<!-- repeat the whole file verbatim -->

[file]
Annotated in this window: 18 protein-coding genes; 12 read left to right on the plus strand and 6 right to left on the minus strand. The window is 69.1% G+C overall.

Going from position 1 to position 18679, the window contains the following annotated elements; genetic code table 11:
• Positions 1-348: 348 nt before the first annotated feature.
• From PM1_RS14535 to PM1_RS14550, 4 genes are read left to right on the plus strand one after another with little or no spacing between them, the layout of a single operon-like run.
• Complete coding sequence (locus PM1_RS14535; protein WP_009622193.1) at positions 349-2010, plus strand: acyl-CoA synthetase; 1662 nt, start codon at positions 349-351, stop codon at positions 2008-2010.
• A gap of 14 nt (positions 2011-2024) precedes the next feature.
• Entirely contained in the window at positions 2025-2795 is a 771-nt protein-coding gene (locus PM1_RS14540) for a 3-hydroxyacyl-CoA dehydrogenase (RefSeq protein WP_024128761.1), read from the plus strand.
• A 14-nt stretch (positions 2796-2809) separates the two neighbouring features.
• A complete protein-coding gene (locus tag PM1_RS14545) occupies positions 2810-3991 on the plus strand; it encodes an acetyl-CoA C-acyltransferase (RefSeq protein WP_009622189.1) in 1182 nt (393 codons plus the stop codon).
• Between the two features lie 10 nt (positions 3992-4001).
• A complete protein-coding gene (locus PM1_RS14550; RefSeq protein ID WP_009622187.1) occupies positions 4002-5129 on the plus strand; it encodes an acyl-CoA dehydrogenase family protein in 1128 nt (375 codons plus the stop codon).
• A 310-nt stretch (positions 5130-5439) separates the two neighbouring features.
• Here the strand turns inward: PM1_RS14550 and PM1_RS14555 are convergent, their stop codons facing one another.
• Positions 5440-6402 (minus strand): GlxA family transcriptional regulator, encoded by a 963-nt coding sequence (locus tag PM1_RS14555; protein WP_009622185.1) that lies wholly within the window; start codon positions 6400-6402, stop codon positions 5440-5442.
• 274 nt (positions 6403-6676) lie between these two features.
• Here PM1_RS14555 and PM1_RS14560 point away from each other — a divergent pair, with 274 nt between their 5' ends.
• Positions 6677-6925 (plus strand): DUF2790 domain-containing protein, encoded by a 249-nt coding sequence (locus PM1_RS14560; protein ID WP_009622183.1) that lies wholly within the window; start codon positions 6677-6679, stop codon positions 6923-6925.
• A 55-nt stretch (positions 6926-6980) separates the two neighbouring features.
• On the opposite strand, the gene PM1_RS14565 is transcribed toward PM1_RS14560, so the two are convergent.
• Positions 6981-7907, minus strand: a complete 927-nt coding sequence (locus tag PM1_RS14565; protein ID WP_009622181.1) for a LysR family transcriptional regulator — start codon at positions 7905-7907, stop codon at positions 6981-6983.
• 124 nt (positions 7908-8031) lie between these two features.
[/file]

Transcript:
Annotated in this window: 18 protein-coding genes; 12 read left to right on the plus strand and 6 right to left on the minus strand. The window is 69.1% G+C overall.

Going from position 1 to position 18679, the window contains the following annotated elements; genetic code table 11:
• Positions 1-348: 348 nt before the first annotated feature.
• From PM1_RS14535 to PM1_RS14550, 4 genes are read left to right on the plus strand one after another with little or no spacing between them, the layout of a single operon-like run.
• Complete coding sequence (locus PM1_RS14535; protein WP_009622193.1) at positions 349-2010, plus strand: acyl-CoA synthetase; 1662 nt, start codon at positions 349-351, stop codon at positions 2008-2010.
• A gap of 14 nt (positions 2011-2024) precedes the next feature.
• Entirely contained in the window at positions 2025-2795 is a 771-nt protein-coding gene (locus PM1_RS14540) for a 3-hydroxyacyl-CoA dehydrogenase (RefSeq protein WP_024128761.1), read from the plus strand.
• A 14-nt stretch (positions 2796-2809) separates the two neighbouring features.
• A complete protein-coding gene (locus tag PM1_RS14545) occupies positions 2810-3991 on the plus strand; it encodes an acetyl-CoA C-acyltransferase (RefSeq protein WP_009622189.1) in 1182 nt (393 codons plus the stop codon).
• Between the two features lie 10 nt (positions 3992-4001).
• A complete protein-coding gene (locus PM1_RS14550; RefSeq protein ID WP_009622187.1) occupies positions 4002-5129 on the plus strand; it encodes an acyl-CoA dehydrogenase family protein in 1128 nt (375 codons plus the stop codon).
• A 310-nt stretch (positions 5130-5439) separates the two neighbouring features.
• Here the strand turns inward: PM1_RS14550 and PM1_RS14555 are convergent, their stop codons facing one another.
• Positions 5440-6402 (minus strand): GlxA family transcriptional regulator, encoded by a 963-nt coding sequence (locus tag PM1_RS14555; protein WP_009622185.1) that lies wholly within the window; start codon positions 6400-6402, stop codon positions 5440-5442.
• 274 nt (positions 6403-6676) lie between these two features.
• Here PM1_RS14555 and PM1_RS14560 point away from each other — a divergent pair, with 274 nt between their 5' ends.
• Positions 6677-6925 (plus strand): DUF2790 domain-containing protein, encoded by a 249-nt coding sequence (locus PM1_RS14560; protein ID WP_009622183.1) that lies wholly within the window; start codon positions 6677-6679, stop codon positions 6923-6925.
• A 55-nt stretch (positions 6926-6980) separates the two neighbouring features.
• On the opposite strand, the gene PM1_RS14565 is transcribed toward PM1_RS14560, so the two are convergent.
• Positions 6981-7907, minus strand: a complete 927-nt coding sequence (locus tag PM1_RS14565; protein ID WP_009622181.1) for a LysR family transcriptional regulator — start codon at positions 7905-7907, stop codon at positions 6981-6983.
• 124 nt (positions 7908-8031) lie between these two features.